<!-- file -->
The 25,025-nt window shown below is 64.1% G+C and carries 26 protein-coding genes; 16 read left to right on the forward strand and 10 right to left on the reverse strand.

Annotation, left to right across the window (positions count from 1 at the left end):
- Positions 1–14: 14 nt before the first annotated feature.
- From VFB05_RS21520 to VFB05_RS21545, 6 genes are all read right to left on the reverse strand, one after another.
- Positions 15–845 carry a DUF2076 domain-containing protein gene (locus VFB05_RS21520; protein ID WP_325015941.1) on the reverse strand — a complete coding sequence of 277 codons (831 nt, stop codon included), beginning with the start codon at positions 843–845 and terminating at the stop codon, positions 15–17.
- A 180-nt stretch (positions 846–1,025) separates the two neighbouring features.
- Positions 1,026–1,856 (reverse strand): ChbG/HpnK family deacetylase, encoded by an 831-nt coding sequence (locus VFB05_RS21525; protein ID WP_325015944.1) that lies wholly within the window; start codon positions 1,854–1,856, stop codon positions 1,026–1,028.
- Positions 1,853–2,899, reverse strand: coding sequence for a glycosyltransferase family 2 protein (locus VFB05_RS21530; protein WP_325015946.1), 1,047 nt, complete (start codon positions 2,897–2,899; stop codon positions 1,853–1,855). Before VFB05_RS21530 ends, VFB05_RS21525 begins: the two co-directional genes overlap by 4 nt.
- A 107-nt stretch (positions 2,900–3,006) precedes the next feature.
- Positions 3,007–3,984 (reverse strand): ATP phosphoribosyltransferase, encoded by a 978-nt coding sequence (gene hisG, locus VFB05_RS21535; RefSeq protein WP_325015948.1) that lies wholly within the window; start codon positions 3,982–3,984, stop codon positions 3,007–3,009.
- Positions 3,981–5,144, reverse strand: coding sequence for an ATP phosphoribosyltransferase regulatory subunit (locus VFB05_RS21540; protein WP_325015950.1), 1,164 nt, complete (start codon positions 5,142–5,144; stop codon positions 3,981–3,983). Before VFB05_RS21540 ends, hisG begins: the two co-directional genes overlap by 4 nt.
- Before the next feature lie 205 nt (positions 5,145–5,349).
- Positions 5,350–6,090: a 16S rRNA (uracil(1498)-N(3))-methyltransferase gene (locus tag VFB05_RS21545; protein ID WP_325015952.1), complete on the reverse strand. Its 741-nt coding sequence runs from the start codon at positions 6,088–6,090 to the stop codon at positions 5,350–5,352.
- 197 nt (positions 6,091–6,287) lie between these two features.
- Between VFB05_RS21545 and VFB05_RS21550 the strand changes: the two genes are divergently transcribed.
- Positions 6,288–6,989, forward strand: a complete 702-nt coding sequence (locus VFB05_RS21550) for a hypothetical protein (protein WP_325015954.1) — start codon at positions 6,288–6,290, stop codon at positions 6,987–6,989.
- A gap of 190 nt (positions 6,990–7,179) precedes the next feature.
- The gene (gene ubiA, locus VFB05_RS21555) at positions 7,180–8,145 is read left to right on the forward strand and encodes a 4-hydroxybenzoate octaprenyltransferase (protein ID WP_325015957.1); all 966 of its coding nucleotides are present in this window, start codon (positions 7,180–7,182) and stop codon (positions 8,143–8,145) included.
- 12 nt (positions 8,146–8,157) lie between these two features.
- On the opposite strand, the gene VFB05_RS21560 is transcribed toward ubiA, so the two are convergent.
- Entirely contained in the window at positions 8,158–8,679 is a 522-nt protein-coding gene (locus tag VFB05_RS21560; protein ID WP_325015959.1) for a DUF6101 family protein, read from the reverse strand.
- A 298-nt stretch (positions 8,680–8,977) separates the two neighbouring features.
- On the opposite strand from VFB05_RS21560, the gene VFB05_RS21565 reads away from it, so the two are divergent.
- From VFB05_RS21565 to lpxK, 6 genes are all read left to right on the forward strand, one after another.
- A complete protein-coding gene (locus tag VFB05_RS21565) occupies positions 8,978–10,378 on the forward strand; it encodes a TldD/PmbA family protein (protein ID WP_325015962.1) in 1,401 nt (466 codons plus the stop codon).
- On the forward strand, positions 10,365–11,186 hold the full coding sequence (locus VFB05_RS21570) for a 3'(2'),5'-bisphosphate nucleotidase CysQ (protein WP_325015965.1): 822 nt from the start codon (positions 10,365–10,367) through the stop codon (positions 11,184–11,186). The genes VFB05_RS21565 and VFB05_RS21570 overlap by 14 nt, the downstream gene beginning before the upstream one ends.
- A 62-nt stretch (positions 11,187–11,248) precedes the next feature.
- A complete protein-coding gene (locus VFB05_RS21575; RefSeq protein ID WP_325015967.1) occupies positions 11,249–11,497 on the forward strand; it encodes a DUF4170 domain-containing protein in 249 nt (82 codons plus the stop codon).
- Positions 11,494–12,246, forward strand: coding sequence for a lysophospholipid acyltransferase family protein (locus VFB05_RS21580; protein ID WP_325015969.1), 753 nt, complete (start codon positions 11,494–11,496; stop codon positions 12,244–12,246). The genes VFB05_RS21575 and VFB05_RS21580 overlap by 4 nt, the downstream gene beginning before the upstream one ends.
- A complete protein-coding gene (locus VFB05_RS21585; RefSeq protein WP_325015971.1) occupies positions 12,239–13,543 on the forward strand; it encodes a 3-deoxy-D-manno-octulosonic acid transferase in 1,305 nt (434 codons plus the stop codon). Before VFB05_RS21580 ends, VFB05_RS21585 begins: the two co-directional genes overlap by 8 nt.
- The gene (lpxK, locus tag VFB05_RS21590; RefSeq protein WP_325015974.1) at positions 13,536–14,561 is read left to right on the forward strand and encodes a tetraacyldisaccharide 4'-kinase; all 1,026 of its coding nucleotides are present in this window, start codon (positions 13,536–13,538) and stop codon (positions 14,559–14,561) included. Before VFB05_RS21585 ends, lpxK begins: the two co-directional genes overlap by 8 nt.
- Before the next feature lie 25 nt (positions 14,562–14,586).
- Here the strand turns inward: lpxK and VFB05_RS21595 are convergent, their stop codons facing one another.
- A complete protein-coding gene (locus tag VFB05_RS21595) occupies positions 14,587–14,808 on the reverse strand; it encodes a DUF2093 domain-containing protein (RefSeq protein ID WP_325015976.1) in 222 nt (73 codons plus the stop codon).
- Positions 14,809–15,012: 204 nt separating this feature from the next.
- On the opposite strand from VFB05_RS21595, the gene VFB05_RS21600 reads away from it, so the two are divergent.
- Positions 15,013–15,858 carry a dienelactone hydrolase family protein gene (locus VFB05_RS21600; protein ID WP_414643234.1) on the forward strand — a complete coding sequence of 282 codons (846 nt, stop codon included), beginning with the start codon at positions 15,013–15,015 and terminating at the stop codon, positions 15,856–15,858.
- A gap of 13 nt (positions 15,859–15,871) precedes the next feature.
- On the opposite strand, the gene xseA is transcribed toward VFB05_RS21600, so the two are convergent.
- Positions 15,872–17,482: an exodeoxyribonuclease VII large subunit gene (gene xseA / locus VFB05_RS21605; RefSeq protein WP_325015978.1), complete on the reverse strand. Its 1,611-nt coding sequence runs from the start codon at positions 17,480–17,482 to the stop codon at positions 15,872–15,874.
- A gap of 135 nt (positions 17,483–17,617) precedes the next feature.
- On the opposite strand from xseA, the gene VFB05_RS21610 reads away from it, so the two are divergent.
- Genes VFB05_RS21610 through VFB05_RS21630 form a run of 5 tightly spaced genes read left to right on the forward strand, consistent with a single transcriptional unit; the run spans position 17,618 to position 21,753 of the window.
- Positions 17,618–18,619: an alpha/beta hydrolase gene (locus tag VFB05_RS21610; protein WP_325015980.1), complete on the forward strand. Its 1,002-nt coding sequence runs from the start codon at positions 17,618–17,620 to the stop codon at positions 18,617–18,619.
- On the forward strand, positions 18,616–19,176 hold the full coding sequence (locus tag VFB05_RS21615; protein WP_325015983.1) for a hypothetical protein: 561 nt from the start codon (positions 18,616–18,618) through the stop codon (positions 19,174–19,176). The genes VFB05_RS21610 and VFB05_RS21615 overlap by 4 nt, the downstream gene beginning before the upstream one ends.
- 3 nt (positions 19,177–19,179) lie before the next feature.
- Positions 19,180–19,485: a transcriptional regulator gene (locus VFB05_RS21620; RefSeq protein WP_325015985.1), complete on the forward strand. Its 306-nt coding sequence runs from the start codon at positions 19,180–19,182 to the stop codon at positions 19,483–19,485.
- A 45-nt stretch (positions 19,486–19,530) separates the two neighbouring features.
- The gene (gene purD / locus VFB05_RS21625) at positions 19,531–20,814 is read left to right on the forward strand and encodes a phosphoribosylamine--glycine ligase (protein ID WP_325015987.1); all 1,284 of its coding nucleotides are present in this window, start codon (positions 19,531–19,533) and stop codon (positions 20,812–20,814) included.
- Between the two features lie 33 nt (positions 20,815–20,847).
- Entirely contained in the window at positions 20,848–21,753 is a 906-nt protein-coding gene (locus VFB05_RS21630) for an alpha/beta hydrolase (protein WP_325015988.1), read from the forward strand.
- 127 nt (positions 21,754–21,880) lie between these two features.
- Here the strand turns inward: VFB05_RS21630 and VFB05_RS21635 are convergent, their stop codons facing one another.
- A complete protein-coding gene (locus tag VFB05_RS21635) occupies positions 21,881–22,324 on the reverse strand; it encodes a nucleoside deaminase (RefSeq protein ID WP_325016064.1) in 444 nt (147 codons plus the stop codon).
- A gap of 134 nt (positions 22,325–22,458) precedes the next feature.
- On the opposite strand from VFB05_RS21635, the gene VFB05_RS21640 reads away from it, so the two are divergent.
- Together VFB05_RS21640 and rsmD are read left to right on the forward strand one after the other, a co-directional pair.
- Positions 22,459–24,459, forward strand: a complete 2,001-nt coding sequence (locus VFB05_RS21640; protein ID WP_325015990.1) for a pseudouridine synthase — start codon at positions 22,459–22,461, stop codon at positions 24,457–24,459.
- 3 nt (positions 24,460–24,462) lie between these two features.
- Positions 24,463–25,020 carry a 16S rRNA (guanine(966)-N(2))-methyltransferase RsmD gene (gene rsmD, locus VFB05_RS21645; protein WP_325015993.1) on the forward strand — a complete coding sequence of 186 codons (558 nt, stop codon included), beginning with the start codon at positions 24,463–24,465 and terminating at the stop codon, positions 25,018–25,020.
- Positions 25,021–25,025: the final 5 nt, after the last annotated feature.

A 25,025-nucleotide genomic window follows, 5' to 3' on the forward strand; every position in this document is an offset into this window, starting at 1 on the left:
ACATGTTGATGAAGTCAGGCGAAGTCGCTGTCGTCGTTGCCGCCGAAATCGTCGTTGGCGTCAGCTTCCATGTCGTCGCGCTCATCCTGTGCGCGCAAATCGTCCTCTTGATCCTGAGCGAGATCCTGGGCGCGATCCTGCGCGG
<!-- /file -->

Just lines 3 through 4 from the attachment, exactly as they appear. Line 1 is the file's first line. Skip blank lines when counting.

- Positions 1–14: 14 nt before the first annotated feature.
- From VFB05_RS21520 to VFB05_RS21545, 6 genes are all read right to left on the reverse strand, one after another.